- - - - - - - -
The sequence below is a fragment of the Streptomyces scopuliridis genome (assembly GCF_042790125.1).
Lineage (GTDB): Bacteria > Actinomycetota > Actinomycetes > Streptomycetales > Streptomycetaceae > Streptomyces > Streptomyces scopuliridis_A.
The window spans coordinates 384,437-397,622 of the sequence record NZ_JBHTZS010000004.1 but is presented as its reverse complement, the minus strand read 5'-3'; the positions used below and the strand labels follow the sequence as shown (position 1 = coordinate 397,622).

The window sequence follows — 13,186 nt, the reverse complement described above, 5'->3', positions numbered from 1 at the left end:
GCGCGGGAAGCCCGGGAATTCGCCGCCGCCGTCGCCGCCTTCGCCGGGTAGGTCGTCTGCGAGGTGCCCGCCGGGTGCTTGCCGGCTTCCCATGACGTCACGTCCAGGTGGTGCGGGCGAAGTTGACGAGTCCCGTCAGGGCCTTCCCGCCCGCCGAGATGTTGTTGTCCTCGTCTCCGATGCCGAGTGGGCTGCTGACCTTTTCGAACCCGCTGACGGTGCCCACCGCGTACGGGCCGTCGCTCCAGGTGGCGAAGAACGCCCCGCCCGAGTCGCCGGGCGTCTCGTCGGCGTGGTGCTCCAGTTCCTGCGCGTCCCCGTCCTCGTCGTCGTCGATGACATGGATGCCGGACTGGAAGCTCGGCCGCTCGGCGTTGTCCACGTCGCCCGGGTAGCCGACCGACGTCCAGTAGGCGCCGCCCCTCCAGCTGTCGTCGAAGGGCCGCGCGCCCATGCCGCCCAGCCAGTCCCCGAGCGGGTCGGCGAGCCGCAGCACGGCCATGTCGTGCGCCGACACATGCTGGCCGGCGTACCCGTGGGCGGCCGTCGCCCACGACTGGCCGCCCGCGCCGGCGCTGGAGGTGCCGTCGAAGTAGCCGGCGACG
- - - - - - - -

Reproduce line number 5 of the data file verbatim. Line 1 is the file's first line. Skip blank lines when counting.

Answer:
GCGCGGGAAGCCCGGGAATTCGCCGCCGCCGTCGCCGCCTTCGCCGGGTAGGTCGTCTGCGAGGTGCCCGCCGGGTGCTTGCCGGCTTCCCATGACGTCACGTCCAGGTGGTGCGGGCGAAGTTGACGAGTCCCGTCAGGGCCTTCCCGCCCGCCGAGATGTTGTTGTCCTCGTCTCCGATGCCGAGTGGGCTGCTGACCTTTTCGAACCCGCTGACGGTGCCCACCGCGTACGGGCCGTCGCTCCAGGTGGCGAAGAACGCCCCGCCCGAGTCGCCGGGCGTCTCGTCGGCGTGGTGCTCCAGTTCCTGCGCGTCCCCGTCCTCGTCGTCGTCGATGACATGGATGCCGGACTGGAAGCTCGGCCGCTCGGCGTTGTCCACGTCGCCCGGGTAGCCGACCGACGTCCAGTAGGCGCCGCCCCTCCAGCTGTCGTCGAAGGGCCGCGCGCCCATGCCGCCCAGCCAGTCCCCGAGCGGGTCGGCGAGCCGCAGCACGGCCATGTCGTGCGCCGACACATGCTGGCCGGCGTACCCGTGGGCGGCCGTCGCCCACGACTGGCCGCCCGCGCCGGCGCTGGAGGTGCCGTCGAAGTAGCCGGCGACG